What keeps the Church from witnessing to unbelievers

photo from: manvsdebt.com
photo from: manvsdebt.com

What if the salvation experience of every new believer in the world was completely contingent upon the actions and behavior of church people?  Wow…we would really be in trouble.  But the Church’s relational conduct does have a tremendous impact on the world looking in.

Colossians 3:12-15 (NLT) reads…

Since God chose you to be the holy people he loves, you must clothe yourselves with tenderhearted mercy, kindness, humility, gentleness, and patience.  Make allowance for each other’s faults, and forgive anyone who offends you. Remember, the Lord forgave you, so you must forgive others.  Above all, clothe yourselves with love, which binds us all together in perfect harmony.  And let the peace that comes from Christ rule in your hearts. For as members of one body you are called to live in peace. And always be thankful.

Now, at first glance we can read this passage strictly from a generic view.  I think we would all agree that these are valuable attributes for all people to live by.  At closer examination, however, we see that Paul is writing to the church in the city of Colosse.  To the Church!  He’s reminding church people…you and I…to be kind, gentle, and patient with each other.  To live out genuine love and peace….in the Church! 

Why was he specifically talking to believers here?  And more important, why do Paul’s words continue to speak to you and I today?  I would suggest two points for us to focus on regarding these few verses.

  1. Paul knew that Christ’s Church would go through seasons of contention and division.  Look at his words as a daily multi-vitamin.  It is preventive maintenance.
  2. Paul also knew that any sort of ‘dysfunction’ in the church could negatively affect the witness of Christians to the unbelieving world looking in.  We see this even today.  There are masses of people in the U.S. who will not enter a church because they know someone who has experienced hurts there.

Read the above passage one more time.  How might our Christian witness change if the world saw in our churches what Paul wrote above?  What does this mean for those of us who serve in church leadership, and what should our approach be with our congregations?

Join the conversation.  What are your experiences?


Is your past restricting your future?

Relationships ALWAYS require work! This is true of marriage, friendships, family, co-workers, etc. Sometimes a situation occurs that tosses a grenade into the middle of a relationship leaving only pain & destruction remaining.

So if you are presenting a sacrifice at the altar in the Temple and you suddenly remember that someone has something against you, leave your sacrifice there at the altar. Go and be reconciled to that person. Then come and offer your sacrifice to God. Matthew 5:23-24 (NLT)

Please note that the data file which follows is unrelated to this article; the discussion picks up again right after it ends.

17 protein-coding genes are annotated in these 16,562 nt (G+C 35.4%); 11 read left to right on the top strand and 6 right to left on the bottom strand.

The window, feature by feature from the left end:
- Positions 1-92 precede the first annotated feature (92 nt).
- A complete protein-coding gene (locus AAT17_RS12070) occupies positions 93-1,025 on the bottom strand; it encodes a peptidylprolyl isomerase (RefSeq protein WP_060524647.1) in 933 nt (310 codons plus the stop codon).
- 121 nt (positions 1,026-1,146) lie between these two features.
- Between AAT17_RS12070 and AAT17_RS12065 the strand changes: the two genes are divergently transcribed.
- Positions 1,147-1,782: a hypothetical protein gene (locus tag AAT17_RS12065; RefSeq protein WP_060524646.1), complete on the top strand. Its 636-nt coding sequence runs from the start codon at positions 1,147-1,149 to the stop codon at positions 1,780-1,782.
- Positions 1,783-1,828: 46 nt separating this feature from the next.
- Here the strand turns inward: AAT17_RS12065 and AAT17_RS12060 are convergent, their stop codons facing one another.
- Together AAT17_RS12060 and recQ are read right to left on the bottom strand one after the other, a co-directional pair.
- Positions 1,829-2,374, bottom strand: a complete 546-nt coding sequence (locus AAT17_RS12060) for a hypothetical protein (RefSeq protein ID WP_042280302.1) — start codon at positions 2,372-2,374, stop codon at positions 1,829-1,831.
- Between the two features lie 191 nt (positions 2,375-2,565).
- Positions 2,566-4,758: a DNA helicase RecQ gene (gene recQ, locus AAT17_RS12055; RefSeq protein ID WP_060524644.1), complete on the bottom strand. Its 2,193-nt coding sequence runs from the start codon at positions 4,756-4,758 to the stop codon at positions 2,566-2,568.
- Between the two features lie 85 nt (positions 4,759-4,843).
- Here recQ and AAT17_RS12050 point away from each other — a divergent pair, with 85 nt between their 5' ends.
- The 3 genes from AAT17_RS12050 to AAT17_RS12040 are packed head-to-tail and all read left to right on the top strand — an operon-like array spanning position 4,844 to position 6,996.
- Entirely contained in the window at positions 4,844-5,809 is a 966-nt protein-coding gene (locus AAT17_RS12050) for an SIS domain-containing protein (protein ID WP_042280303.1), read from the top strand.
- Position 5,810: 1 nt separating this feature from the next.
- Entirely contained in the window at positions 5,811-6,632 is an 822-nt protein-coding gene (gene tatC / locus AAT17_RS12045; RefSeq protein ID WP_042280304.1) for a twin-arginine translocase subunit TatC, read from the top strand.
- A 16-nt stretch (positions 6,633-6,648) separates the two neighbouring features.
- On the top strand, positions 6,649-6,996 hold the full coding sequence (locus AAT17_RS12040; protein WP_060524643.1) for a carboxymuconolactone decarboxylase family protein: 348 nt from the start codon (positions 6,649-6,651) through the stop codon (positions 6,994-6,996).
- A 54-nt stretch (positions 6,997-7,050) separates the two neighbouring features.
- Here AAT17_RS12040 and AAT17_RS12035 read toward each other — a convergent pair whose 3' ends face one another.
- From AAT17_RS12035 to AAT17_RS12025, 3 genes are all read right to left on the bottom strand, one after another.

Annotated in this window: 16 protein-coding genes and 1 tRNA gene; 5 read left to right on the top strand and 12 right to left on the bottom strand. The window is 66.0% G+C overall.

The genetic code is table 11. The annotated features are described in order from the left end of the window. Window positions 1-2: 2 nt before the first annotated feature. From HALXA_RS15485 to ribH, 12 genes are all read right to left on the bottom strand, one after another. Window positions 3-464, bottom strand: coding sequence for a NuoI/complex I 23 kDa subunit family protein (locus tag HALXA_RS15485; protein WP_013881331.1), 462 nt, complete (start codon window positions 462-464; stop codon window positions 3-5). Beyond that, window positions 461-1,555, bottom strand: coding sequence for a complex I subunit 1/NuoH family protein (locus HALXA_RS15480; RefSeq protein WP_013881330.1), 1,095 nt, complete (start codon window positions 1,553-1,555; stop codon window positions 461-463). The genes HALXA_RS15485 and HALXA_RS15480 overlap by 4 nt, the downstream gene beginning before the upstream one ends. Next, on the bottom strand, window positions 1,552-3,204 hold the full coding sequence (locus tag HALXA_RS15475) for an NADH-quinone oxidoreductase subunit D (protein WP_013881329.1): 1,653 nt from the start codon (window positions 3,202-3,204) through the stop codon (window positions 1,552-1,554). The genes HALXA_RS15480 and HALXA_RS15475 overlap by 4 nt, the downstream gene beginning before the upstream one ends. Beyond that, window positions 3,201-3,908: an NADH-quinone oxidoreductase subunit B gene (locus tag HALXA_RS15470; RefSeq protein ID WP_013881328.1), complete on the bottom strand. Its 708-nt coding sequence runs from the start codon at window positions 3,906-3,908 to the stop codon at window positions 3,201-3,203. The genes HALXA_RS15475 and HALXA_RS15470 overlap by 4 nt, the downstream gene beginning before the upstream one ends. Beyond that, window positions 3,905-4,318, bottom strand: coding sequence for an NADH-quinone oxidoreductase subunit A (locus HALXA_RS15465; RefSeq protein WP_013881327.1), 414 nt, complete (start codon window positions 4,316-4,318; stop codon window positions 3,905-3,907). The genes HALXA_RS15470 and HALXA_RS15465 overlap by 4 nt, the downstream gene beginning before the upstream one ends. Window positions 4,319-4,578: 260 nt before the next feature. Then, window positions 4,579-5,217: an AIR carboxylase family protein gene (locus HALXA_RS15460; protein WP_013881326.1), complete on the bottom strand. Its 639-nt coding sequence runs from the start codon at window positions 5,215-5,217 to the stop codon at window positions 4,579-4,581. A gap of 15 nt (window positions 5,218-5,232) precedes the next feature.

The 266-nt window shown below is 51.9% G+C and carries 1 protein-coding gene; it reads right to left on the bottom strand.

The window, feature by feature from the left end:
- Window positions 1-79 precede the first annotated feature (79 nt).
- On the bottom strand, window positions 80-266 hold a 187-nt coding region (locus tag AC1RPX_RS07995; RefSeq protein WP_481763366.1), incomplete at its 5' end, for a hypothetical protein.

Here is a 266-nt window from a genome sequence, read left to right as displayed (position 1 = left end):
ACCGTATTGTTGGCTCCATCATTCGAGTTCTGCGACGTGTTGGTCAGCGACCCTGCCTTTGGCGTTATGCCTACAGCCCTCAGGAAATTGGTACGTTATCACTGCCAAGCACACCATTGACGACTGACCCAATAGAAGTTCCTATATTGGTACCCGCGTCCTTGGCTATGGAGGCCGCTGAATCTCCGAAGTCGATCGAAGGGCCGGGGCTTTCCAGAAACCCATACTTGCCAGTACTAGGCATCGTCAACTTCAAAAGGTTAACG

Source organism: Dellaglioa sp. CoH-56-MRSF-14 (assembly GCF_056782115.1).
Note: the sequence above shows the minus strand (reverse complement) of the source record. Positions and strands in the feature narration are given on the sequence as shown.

Referencing Barclay on this passage, we cannot be made right with God until we are made right with the people in our lives. There really are no exceptions!

What do you do when reconciliation is NOT possible?

This is a question I’ve personally been wrestling with this week. Recently, I attended a leadership conference with my wife and 3 team members from our church. Now, the church we had served at prior to where we are at now endured a painful church split a few years ago. This was a result of the Senior Pastor resigning due to some integrity issues that caused there to be a complete lack of trust between he and the rest of the church leadership. I’ll spare you the ugly details. In over 20 years of church ministry, this was the first time I seriously doubted that I would ever serve in the church again. But God (how He does) had other plans for me.

Back to the conference.

My wife and I came to know that our former Pastor had relocated and is currently pastoring another church…..which just happened to be a 20-minute drive from our conference. Coincidence? I think not! God’s ways are not our ways, and I honestly think He gets a kick out of watching us react to His spiritual orchestrations from time to time. Don’t you? Well, to make a very complicated story short…we took action on the above verse. My wife and I (while basking in prayer) took time from the conference schedule and drove to his church, only to discover that he was not there. We were able to eventually make indirect contact with him via his wife…but he refused to meet with us to hear our apology and requested email communication. We emailed our short and honest apology, to which we received a 300-word reply that clearly indicated he had not dealt with any level of healing or repentance in his own life since then. Initially, the anger and resentment began to resurface inside me. But within moments God spoke to me, “Pray for him. He’s not benefited from the healthy church family that you have the last 2 years.” Boom! That’s what I call a God-smack.

I leave you with 3 spiritual truths:

1. We are not allowed to use the ‘what if’ factor as an excuse to not attempt reconciliation.

2. Our obedience, regardless of the outcome, will always lead to health.

3. Being at odds with another believer is never God’s best for us.

Do you need to forgive or apologize to someone in your life? Get prayed-up…take a breath…and move forward. God’s best life is just waiting around the corner for you!